"I liked most of my teachers, and most were devoted and kind, but I particularly loved and was inspired by James Flatt, my fifth-grade teacher at Homestead Elementary School, and Lou Crowder, my senior English teacher at CCHS. I've been back in touch with both in adulthood. Mrs. Crowder was my first editor and I kept all the compositions she critiqued. But also I have to mention my wonderful cousin Helen Derrick, a teacher and farmer who lives in Grassy Cove. She was the first person to encourage me to write. I still have the issues of Writer’s Digest that she gave me for my birthday in my late teens, one of which had an interview with Ray Bradbury that I still find inspirational.
"I had rheumatic fever and, beginning in 1971 at the age of 13, I had 'homebound' teachers for several years. These were hard-working and kind-hearted people, some of whom already worked full-time jobs and then visited students' houses to teach them after hours. Mr. Flatt from Homestead reappeared in this role for a few years, after teaching full days at Homestead. He also gave me three paperback mystery novels one Christmas, and those helped launch my interest in mysteries, which shows up in several of the anthologies I’ve edited," Sims said.
Other things inspired Sims to be a writer as well.
"I think it was the combination of a yearning to communicate and an urge to pursue a craft. I like to make things. I’ve always drawn and painted, taken photographs, written fiction or nonfiction or poetry. My mother made quilts and crocheted and ran a craft shop. Making things seems natural to me.
"I began writing at an early age. I wrote all kinds of vignettes. I described a dramatic deep-sea sort of fight between fish and then revealed at the end that I was watching it in our aquarium. (At the age of 11, I thought this gimmick very clever.) I wrote hilariously bad mystery stories imitating episodes of Dragnet or other TV shows. I tried and abandoned numerous imitations of Jim Kjelgaard’s great dog story Big Red. I cranked out outlines of science fiction novels I never wrote, including lists of cool alien names," he said.
Sims has authored several books, short stories and essays and has edited many books, as well. He has been interviewed on dozens of radio programs in the US and several other countries.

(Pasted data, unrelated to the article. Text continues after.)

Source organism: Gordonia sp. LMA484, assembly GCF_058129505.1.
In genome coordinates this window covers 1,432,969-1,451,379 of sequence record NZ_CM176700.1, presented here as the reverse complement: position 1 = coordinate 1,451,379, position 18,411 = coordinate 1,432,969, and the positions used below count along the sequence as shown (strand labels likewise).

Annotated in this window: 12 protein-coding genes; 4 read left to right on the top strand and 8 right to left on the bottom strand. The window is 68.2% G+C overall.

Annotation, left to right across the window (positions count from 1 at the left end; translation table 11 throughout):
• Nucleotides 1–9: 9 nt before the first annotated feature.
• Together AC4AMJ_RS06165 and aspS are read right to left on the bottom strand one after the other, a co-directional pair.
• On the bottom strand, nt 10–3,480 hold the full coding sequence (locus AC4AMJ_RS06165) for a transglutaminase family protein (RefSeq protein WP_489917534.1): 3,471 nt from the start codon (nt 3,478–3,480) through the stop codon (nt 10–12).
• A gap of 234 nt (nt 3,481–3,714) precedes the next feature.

His essays, articles, reviews, and book excerpts have appeared in many periodicals, including New York Times, The Times (London), Reader's Digest, New Republic, Washington Post, Los Angeles Times, Chronicle of Higher Education, Orion, American Archaeology, Health, Medical Anthropology Quarterly, and Financial Times (Australia).
Sims is currently working on several projects.
"I’m almost finished with a novel-like biographical narrative about the young Thoreau, entitled The Adventures of Henry Thoreau. It begins when he’s a teenager and covers his twenties, all the time leading up to and encompassing his Walden years. You can tell from the title that it’s an outdoorsy book about his real life, not an analysis of his writings. It’s filled with boat trips and mountain climbing, but also with trips to New York City in 1843. Boy, was that fun to write—the young Thoreau in Manhattan!
"After that, I’m finally doing a book about Charles Darwin, whom I’ve always found the most interesting person in history. It will be a biographical narrative about his young adulthood, courtship, marriage and, at the same time, his realization of how nature changes slowly over time, based upon his discoveries during the five-year Beagle voyage...," Sims said.
Bloomsbury invited Sims to edit an anthology and he launched a series, the Connoisseur’s Collection of Victorian Stories, which included a volume of vampire stories, detective stories and ghost stories, which is almost complete. There are more to come.
"Also, I’m editing a big anthology of nineteenth-century nature writing. It’s the great age of discovery and I never get enough of it," Sims said.
It's fascinating to me that Crossville and Cumberland County and its people have inspired so many to go out into the world and pursue their dreams.
Through talking to Sims this past summer and conversing over Facebook for the past year, it's refreshing to see such a down-to-earth guy become a successful writer who got his start right here in Cumberland County.
If you'd like more information about Michael Simms and some of the other books he's written, visit his web site at http://michaelsimsbooks.com.
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Gary Nelson is a Crossville Chronicle staffwriter. His column is published each Friday. He may be reached at firstname.lastname@example.org.